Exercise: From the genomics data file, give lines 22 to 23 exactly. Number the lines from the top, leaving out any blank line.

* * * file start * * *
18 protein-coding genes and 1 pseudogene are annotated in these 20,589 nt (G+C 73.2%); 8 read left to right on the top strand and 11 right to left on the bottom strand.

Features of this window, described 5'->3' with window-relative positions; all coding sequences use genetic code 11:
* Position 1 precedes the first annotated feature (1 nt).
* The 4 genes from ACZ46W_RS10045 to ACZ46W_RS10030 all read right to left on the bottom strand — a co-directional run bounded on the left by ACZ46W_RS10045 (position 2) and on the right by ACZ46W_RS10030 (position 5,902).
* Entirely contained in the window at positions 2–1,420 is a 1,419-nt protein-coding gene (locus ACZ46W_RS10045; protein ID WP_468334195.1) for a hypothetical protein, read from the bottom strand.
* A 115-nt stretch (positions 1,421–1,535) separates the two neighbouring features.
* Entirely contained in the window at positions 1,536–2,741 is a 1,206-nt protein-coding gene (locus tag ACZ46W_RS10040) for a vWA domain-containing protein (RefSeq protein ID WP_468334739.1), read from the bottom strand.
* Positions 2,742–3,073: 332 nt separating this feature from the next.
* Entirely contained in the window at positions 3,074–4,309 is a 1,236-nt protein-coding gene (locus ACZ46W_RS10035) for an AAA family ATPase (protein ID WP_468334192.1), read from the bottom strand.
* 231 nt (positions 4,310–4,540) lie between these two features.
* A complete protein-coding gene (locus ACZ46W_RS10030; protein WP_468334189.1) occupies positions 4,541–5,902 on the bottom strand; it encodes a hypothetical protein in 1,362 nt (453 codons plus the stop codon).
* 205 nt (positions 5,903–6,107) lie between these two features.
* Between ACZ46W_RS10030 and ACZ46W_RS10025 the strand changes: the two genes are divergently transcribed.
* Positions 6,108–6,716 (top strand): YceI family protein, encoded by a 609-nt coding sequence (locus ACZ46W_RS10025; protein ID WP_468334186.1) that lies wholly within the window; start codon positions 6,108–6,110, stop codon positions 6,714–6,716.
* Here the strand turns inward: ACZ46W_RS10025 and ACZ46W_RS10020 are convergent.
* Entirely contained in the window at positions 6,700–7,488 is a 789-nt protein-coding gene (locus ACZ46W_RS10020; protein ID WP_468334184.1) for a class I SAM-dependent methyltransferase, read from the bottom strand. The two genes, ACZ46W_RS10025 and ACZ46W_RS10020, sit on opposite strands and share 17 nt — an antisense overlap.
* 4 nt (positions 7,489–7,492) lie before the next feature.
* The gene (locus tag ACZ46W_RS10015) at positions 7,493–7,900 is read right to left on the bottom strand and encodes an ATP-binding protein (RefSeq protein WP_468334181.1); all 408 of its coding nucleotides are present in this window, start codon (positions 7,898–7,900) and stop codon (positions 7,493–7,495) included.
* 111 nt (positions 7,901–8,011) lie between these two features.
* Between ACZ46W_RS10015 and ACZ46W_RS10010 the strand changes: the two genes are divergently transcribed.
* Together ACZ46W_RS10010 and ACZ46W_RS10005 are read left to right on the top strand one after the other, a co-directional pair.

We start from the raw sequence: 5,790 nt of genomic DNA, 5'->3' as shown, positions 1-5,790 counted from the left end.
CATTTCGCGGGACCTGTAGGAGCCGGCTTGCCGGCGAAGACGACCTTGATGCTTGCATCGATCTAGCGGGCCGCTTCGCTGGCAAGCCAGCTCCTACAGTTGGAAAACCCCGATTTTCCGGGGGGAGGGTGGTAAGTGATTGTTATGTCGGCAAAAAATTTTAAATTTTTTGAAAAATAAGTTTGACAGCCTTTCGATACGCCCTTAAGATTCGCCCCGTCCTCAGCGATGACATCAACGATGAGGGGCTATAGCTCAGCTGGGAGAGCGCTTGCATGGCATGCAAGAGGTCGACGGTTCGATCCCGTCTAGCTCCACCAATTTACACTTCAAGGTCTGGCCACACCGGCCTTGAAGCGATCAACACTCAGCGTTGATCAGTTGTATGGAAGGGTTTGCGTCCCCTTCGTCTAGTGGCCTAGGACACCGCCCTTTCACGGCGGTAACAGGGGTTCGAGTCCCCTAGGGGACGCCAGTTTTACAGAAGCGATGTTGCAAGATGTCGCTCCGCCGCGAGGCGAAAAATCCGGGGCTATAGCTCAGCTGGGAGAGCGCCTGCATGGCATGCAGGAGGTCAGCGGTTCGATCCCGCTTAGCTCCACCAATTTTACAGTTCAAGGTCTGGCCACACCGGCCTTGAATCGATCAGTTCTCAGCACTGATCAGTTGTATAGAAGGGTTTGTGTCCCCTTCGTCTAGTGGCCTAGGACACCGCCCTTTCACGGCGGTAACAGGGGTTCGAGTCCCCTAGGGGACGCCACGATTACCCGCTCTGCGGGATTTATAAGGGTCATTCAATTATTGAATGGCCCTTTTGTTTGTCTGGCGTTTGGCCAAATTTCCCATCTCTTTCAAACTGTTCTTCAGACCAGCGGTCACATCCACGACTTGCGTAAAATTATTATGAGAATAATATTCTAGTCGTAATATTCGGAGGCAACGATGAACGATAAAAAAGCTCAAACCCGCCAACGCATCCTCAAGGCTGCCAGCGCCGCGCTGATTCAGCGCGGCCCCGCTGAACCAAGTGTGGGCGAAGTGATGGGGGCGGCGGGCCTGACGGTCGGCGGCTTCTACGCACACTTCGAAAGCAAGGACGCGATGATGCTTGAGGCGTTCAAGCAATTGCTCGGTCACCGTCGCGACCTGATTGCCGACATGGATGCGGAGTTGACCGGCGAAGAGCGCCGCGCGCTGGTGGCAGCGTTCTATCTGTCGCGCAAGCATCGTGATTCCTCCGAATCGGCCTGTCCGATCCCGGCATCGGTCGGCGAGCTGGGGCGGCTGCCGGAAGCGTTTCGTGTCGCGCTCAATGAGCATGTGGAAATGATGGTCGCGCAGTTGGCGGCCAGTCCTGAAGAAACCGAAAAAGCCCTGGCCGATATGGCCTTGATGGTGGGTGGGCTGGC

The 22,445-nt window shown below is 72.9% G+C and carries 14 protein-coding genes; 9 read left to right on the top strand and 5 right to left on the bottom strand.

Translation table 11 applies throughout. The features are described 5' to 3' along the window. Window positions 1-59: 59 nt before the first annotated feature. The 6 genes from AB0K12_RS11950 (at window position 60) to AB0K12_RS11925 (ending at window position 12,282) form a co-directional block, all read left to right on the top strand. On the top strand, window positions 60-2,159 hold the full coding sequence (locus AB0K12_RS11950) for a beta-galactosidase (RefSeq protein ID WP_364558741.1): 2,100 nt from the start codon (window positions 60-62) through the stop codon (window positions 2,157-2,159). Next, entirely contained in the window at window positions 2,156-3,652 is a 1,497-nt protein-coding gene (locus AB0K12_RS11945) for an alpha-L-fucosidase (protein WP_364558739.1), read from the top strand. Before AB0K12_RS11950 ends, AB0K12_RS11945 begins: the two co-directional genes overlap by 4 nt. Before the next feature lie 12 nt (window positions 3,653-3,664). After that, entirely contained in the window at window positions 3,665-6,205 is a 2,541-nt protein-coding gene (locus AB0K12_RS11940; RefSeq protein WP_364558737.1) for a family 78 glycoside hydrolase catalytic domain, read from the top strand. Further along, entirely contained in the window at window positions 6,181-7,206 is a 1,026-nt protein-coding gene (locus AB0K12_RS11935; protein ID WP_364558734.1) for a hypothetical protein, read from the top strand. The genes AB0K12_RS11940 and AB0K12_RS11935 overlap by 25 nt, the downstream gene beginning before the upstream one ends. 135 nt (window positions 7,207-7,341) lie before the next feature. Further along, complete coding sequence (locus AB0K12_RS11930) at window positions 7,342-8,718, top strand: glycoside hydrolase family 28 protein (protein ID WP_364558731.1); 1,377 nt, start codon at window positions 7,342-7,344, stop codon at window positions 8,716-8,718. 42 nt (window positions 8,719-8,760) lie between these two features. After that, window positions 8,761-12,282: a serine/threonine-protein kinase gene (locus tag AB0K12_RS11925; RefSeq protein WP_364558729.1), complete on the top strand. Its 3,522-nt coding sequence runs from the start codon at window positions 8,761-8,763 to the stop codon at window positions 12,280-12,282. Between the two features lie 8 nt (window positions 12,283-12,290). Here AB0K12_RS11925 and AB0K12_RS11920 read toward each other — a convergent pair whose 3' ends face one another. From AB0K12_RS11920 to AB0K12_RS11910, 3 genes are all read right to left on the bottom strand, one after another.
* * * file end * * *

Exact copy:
We start from the raw sequence: 5,790 nt of genomic DNA, 5'->3' as shown, positions 1-5,790 counted from the left end.
CATTTCGCGGGACCTGTAGGAGCCGGCTTGCCGGCGAAGACGACCTTGATGCTTGCATCGATCTAGCGGGCCGCTTCGCTGGCAAGCCAGCTCCTACAGTTGGAAAACCCCGATTTTCCGGGGGGAGGGTGGTAAGTGATTGTTATGTCGGCAAAAAATTTTAAATTTTTTGAAAAATAAGTTTGACAGCCTTTCGATACGCCCTTAAGATTCGCCCCGTCCTCAGCGATGACATCAACGATGAGGGGCTATAGCTCAGCTGGGAGAGCGCTTGCATGGCATGCAAGAGGTCGACGGTTCGATCCCGTCTAGCTCCACCAATTTACACTTCAAGGTCTGGCCACACCGGCCTTGAAGCGATCAACACTCAGCGTTGATCAGTTGTATGGAAGGGTTTGCGTCCCCTTCGTCTAGTGGCCTAGGACACCGCCCTTTCACGGCGGTAACAGGGGTTCGAGTCCCCTAGGGGACGCCAGTTTTACAGAAGCGATGTTGCAAGATGTCGCTCCGCCGCGAGGCGAAAAATCCGGGGCTATAGCTCAGCTGGGAGAGCGCCTGCATGGCATGCAGGAGGTCAGCGGTTCGATCCCGCTTAGCTCCACCAATTTTACAGTTCAAGGTCTGGCCACACCGGCCTTGAATCGATCAGTTCTCAGCACTGATCAGTTGTATAGAAGGGTTTGTGTCCCCTTCGTCTAGTGGCCTAGGACACCGCCCTTTCACGGCGGTAACAGGGGTTCGAGTCCCCTAGGGGACGCCACGATTACCCGCTCTGCGGGATTTATAAGGGTCATTCAATTATTGAATGGCCCTTTTGTTTGTCTGGCGTTTGGCCAAATTTCCCATCTCTTTCAAACTGTTCTTCAGACCAGCGGTCACATCCACGACTTGCGTAAAATTATTATGAGAATAATATTCTAGTCGTAATATTCGGAGGCAACGATGAACGATAAAAAAGCTCAAACCCGCCAACGCATCCTCAAGGCTGCCAGCGCCGCGCTGATTCAGCGCGGCCCCGCTGAACCAAGTGTGGGCGAAGTGATGGGGGCGGCGGGCCTGACGGTCGGCGGCTTCTACGCACACTTCGAAAGCAAGGACGCGATGATGCTTGAGGCGTTCAAGCAATTGCTCGGTCACCGTCGCGACCTGATTGCCGACATGGATGCGGAGTTGACCGGCGAAGAGCGCCGCGCGCTGGTGGCAGCGTTCTATCTGTCGCGCAAGCATCGTGATTCCTCCGAATCGGCCTGTCCGATCCCGGCATCGGTCGGCGAGCTGGGGCGGCTGCCGGAAGCGTTTCGTGTCGCGCTCAATGAGCATGTGGAAATGATGGTCGCGCAGTTGGCGGCCAGTCCTGAAGAAACCGAAAAAGCCCTGGCCGATATGGCCTTGATGGTGGGTGGGCTGGC